Operations in Java Streams

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Hi guys, with release of Java 8 we get new features like lambda functions, streams etc. and in this blog we are going to have an overview of Streams.
Streams reduces the effort for using and accessing the elements in any Collection. So here we will see what are different types of operation in Streams and when to use them.

Streams Definition

Streams are used when we have to process collections of objects. A stream is a sequence of objects that supports various methods that can be pipelined to produce the desired result.

A Java Stream is a component that is capable of internal iteration of its elements, meaning it can iterate its elements itself.

Types Of Operations in Streams

There are two types of operations in streams, some operations produce another stream as a result and some operations produce non-stream values as a result.
So we can say that stream interface has a selection of terminal and non-terminal operations.

1 . Non-Terminal/ Intermediate Operation

The operations which return another stream as a result are called intermediate operations.
 Types Of Intermediate Operation:

map(): The map method is used to returns a stream consisting of the results of applying the given function to the elements of this stream. It is used to transform each element of the stream by applying a function to each element.
For example, if you have a list of String and you want to convert all of them into upper case.

List name = Arrays.asList("amar","ujala");
List capitalName = number.stream().map(name->name.toUpperCase()).collect(Collectors.toList());

Output:
[AMAR, UJALA]

filter(): The filter method is used to perform filtering based upon some boolean conditions.
For example,  if you have a stream of integral numbers which contains both even and odd numbers then by using the filter method, you can create another stream of even numbers or odd numbers by filtering out others.

List number = Arrays.asList(1,2,3,4,5,6);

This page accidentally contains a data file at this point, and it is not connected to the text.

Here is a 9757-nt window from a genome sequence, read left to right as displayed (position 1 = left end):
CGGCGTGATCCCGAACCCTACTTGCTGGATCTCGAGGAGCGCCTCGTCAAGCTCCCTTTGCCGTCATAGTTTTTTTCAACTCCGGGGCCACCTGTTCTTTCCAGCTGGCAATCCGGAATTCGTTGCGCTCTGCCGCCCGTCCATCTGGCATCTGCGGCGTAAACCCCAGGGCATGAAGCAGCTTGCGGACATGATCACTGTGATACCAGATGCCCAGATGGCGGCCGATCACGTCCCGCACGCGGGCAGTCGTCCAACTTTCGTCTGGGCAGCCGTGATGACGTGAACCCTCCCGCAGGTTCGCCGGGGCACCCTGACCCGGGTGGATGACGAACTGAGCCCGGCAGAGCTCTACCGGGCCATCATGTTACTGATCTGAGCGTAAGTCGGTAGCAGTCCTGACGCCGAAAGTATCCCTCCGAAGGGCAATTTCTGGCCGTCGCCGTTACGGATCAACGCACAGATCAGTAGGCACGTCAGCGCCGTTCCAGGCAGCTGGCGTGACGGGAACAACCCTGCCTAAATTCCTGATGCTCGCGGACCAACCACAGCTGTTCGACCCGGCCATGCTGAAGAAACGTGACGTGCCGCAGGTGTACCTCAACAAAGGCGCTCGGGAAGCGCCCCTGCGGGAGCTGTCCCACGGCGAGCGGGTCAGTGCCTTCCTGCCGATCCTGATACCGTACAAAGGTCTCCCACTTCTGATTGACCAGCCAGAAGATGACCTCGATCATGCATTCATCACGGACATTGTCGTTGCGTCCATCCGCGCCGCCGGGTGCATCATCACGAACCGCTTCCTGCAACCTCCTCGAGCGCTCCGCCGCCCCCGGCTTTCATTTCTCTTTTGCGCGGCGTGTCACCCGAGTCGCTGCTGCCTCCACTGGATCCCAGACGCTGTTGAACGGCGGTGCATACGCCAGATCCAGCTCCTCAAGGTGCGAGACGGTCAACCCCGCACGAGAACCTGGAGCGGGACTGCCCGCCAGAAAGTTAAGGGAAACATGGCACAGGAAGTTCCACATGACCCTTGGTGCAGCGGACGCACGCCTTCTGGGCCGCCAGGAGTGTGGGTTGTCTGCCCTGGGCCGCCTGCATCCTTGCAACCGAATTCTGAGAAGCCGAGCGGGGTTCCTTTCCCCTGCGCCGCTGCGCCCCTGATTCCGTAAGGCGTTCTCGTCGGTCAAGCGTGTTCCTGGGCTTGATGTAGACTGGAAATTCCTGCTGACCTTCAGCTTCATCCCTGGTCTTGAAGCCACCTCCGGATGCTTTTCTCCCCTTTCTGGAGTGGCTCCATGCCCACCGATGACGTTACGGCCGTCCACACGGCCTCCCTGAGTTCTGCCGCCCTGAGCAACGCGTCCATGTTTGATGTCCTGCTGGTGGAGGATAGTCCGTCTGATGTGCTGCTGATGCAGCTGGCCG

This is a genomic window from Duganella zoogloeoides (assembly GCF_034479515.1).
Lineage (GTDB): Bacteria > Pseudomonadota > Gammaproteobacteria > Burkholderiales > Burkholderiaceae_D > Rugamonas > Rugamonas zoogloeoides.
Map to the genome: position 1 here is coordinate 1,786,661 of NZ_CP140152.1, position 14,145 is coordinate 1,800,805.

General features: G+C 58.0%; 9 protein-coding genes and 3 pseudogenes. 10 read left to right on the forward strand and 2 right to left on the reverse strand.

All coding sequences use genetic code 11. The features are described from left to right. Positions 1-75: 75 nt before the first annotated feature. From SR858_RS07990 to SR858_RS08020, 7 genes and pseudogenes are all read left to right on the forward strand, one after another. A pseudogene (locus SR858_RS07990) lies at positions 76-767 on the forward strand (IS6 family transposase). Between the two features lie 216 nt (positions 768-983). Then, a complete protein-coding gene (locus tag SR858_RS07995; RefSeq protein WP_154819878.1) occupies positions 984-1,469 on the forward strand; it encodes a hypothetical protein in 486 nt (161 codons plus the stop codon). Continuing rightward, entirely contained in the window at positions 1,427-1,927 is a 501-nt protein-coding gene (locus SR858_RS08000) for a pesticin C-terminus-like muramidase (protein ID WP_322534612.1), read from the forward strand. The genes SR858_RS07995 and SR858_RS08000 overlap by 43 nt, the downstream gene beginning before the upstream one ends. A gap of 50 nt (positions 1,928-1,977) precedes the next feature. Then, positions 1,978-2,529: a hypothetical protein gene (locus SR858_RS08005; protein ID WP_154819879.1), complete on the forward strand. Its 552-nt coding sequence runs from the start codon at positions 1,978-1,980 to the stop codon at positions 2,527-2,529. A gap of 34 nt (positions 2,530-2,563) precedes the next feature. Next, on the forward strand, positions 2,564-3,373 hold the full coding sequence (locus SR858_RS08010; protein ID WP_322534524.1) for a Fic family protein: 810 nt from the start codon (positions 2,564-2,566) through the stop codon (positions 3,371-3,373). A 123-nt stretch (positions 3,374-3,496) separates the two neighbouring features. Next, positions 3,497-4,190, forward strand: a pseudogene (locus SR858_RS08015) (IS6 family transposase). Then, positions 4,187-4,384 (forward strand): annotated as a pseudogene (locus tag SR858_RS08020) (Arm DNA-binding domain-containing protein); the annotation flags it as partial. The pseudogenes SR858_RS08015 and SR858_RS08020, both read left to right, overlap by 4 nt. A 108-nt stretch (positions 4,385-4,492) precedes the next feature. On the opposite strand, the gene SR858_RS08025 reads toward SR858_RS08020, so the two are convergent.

List evenList = number.stream().filter(number->number%2==0).collect(Collectors.toList());

Output:
[2, 4, 6]

sorted(): The sorted method is used to sort or arrange the list.
For example,  if you have an unorganized list of food items and you want to see all items arranged in Alphabetical order.

List names = Arrays.asList("Shawarma","Lobster","Cup Cakes");
List result = names.stream().sorted().collect(Collectors.toList());

Output:
[Cup Cakes, Lobster, Shawarma]

Rest of Intermediate Operations are:

  • flatMap()
  • distinct()
  • peek()
  • limit()
  • skip()

2. Terminal Operation

The operations which return non-stream values like primitive or object or collection or return nothing are called terminal operations.
 Types Of Terminal Operation:

collect(): The collect method is used to return the result of the intermediate operations performed on the stream. This method allows you to accumulate the result into the choice of the container you want. Like, a list, set, or a map.
For example, suppose you want to have sqaure of the age of all the students in a class. Then you can first operate map() method and then can get the result in a set by using the collect() method.

List ages = Arrays.asList(2,6,3,4,5,3);
Set square = ages.stream().map(age->age*age).collect(Collectors.toSet());

Output:
[16, 4, 36, 9, 25]

forEach(): The forEach method is used to iterate through every element of the stream.
For example, suppose you want to print the age of students in a class, 2 years from now. But you don’t want actual list to be modified.

List ages = Arrays.asList(12,13,11,14,15);
ages.stream().forEach(age->System.out.println(age+2));

Output:
14
15
13
16
17

reduce(): The reduce method is used to reduce the elements of a stream to a single value.
The reduce method takes a BinaryOperator as a parameter.
For example, suppose you want to calculate the sum of all the numbers in a list.

List number = Arrays.asList(2,3,4,5,6);
int sum = number.stream().reduce(0,(ans,i)-> ans+i); //Here ans variable is assigned 0 as the initial value and i is added to it .

Output:
20

Rest of Terminal Operations are:

  • toArray()
  • count()
  • forEachOrdered()
  • min()
  • max()
  • anyMatch()
  • allMatch()
  • noneMatch()
  • findAny()
  • findFirst()

Conclusion

  • A stream is not a data structure. It takes input from the Collections, Arrays or I/O channels.
  • Streams don’t interfere with the original data structure, they only provide the result as per the methods.
  • Streams are used for computing the elements as per the methods without altering the original value of the object.

References

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2 thoughts on “Operations in Java Streams4 min read

  1. There are plenty of mistakes in the examples. Like mixing the description and the code snippets.
    Just one of many:
    For example, if you have a list of String and you want to convert all of them into upper case.

    List number = Arrays.asList(1,2,3,4,5);
    List square = number.stream().map(x->x*x).collect(Collectors.toList());

    Output:
    [1, 4, 9, 16, 25]

    1. Thanks for your comment. Your comments help us to continuously improve.
      Initially the intention was to discuss any use-case and give a general example.
      However it seems like it wasn’t coming out that way. The blog has been updated.
      We would love to hear from you again. Thank You.

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